Clean eating? Is it just another food fad? Here’s 6 things you should know
PUBLISHED: 00:00 11 January 2016 | UPDATED: 09:53 11 January 2016
Janet Reeder asked local nutritional biochemist Jeannette Jackson for her views on the latest dietary sensation and how we can be healthier in 2016
Jeannette Jackson is a nutritional biochemist who works for 52 Alderley Rd private hospital in Wilmslow. She is also director of the Alderley Edge based 24/7 Health & Nutrition Ltd, the company behind a new product called SheProtein a protein powder for women designed to feed muscles and boost concentration and memory mid afternoon.
We asked her whether the trend for ‘clean eating’ is something that the health conscious people of Cheshire should be adopting.
Clean eating: is this a myth?
No, clean eating is not a myth: effectively clean eating is simply about eliminating junk food (high fat/sugar/salt) and processed food from the diet and replacing it with natural whole fresh foods, rich in vitamins and minerals.
Poor dietary habits can creep up on us. When we feel tired, we reach for a snack, feel more tired, reach for more snacks and before you know it cakes, biscuits, chocolate and wine (!!) are a staples on the weekly shopping list. Clean eating requires us to become more conscious of the food choices we are making and retrain our mind AND body to appreciate food in its natural clean form.
How do you feel about detoxing?
Detoxing is a part of the clean eating process - if anyone feels they are running on empty, tired all the time or have difficulty sleeping, then detoxing is a good idea. The body has natural detoxification processes, it’s a natural part of our physiology to help the body get rid of unwanted chemicals from processed foods, or chemicals we are exposed to in the environment. ‘Detoxing’ in the nutritional sense means not over burdening the body with more chemicals to enable out natural physiology to work its magic as efficiently as possible.
Aloe Vera juice can help support the detoxification process as its pharmacological activity in the form of antioxidants that help to clean the bowel, substances such as aloin anthroquinines and saponins help with tissue cleanse and renewal.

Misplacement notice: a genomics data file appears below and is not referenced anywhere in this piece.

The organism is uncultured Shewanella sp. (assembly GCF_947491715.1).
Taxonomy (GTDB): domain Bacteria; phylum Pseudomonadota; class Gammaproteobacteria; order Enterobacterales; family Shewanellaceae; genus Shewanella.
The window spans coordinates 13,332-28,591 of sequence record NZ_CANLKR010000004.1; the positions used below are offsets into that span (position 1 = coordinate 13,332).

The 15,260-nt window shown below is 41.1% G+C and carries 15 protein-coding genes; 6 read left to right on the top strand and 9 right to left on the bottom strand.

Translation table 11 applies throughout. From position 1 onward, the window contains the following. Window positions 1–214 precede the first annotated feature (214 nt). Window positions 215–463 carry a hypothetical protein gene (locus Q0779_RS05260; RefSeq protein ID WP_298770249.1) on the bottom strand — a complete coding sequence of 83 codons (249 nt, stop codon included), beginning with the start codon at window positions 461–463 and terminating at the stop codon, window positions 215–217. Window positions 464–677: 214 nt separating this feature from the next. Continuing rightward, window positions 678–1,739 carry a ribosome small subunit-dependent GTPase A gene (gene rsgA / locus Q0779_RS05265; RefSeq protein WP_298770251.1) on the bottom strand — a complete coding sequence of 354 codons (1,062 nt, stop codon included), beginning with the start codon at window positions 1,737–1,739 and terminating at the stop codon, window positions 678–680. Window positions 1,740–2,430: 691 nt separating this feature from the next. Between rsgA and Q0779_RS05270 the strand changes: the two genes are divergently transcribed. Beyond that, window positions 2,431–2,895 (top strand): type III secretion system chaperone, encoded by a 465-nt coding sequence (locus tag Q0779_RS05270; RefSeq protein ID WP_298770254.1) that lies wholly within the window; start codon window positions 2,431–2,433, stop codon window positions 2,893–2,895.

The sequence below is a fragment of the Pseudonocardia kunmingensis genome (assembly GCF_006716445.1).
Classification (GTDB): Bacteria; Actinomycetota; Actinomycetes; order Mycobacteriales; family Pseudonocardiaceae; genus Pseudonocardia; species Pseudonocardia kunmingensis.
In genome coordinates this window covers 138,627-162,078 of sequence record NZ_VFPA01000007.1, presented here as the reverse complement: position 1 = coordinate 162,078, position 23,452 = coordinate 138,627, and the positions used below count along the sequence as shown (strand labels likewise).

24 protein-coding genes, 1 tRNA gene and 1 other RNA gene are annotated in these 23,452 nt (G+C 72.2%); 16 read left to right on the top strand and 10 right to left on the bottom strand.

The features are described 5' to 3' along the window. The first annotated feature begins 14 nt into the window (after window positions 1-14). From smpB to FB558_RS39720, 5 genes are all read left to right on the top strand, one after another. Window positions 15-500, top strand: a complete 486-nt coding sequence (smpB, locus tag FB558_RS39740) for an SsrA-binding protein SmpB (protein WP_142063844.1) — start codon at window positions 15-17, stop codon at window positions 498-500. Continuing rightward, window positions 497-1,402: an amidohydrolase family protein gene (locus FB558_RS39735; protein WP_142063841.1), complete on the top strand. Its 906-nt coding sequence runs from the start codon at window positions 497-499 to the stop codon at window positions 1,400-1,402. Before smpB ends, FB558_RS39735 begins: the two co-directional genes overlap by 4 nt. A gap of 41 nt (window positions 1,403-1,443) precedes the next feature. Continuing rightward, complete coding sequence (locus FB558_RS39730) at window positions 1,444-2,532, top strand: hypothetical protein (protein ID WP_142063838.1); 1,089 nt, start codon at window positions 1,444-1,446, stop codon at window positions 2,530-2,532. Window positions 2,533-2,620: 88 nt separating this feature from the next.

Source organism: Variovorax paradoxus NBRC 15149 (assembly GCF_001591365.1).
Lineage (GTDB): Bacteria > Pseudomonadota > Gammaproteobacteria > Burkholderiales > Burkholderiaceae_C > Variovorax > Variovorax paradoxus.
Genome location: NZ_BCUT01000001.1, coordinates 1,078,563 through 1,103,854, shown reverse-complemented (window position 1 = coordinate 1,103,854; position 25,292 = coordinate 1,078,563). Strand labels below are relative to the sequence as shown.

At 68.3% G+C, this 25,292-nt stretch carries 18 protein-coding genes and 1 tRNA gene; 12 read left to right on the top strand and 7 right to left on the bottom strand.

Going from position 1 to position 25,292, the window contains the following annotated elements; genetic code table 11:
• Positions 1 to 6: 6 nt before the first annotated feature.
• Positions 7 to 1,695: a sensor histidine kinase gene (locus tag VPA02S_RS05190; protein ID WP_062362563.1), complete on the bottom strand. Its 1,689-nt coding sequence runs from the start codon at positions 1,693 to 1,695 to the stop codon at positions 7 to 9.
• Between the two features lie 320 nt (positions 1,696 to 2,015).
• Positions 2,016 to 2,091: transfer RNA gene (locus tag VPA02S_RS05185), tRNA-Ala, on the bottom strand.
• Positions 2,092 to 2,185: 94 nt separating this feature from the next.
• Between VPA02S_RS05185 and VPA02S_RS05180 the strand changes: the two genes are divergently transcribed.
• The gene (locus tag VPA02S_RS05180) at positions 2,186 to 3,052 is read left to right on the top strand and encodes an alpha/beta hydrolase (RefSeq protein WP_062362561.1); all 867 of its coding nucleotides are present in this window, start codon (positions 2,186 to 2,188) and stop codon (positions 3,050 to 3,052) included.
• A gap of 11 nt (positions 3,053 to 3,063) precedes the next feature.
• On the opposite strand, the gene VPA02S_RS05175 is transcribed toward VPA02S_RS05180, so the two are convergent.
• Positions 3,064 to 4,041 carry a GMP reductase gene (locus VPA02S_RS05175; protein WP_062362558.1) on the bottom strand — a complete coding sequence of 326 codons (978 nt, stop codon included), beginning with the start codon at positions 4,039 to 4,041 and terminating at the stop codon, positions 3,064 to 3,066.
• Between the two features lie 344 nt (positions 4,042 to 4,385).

Are diets good for you?
Diets can be good for you if you apply yourself and lose the weight and then keep it off. Many people are looking for the elixir of diets - eat what I want and still lose weight. So they lose the weight and then gain the weight. This yo-yo dieting can be exhausting mentally, physically and emotionally.
My book The Drop Zone Diet published by Penguin Books helps people to overcome this unhealthy yo-yo pattern by providing the body with foods that help feed the tissues on a cellular level so that once you’ve lost the weight you also lose the cravings for sugar.
What are the foods we should be eating now?
Anything green (high in healthy heart magnesium and potassium), whole foods such as beans, pulses, grain, brown rice. Lean white meats from turkey, chicken, cod, haddock and oily fish such as mackerel, sardines and tuna.
What is your personal approach to diet?
Laughter is the best medicine. Stress is the killer: I believe you can eat the cleanest diet possible but if you’re experiencing stress on a regular basis your body will become sick. So it’s important to balance a clean diet with exercise for mind and body. Yoga, meditation, walking, gym activity - all help with the purification and detoxification of the body as they boost our lymphatic system, our waste disposal system within the body and helps to clean the blood.
How much red meat should we be eating?
Meat is a rich source of protein and I don’t think we eat enough protein regularly enough throughout the day (especially women) as it can be hard finding portable sources of protein. SheProtein is a new ‘on the go’ protein powder for women which you take at 3pm to stop afternoon energy dips, to feed the muscles and boost concentration and memory mid-afternoon.
Red meat has many health benefits and meats such as beef, lamb and pork are rich in vitamin D and a host of B vitamins which are important for the release of energy from food. They also contribute to the health of the blood and nervous system. The Department of Health recommends eating no more than 70g (2.5oz) of red meat each day which is equivalent to two slices of roast beef or one lamb chop.
Alternative sources of quality protein include beans, pulses, white meat and fish.
For more details about detoxing and healthy eating please visit www.jeannettejackson.co.uk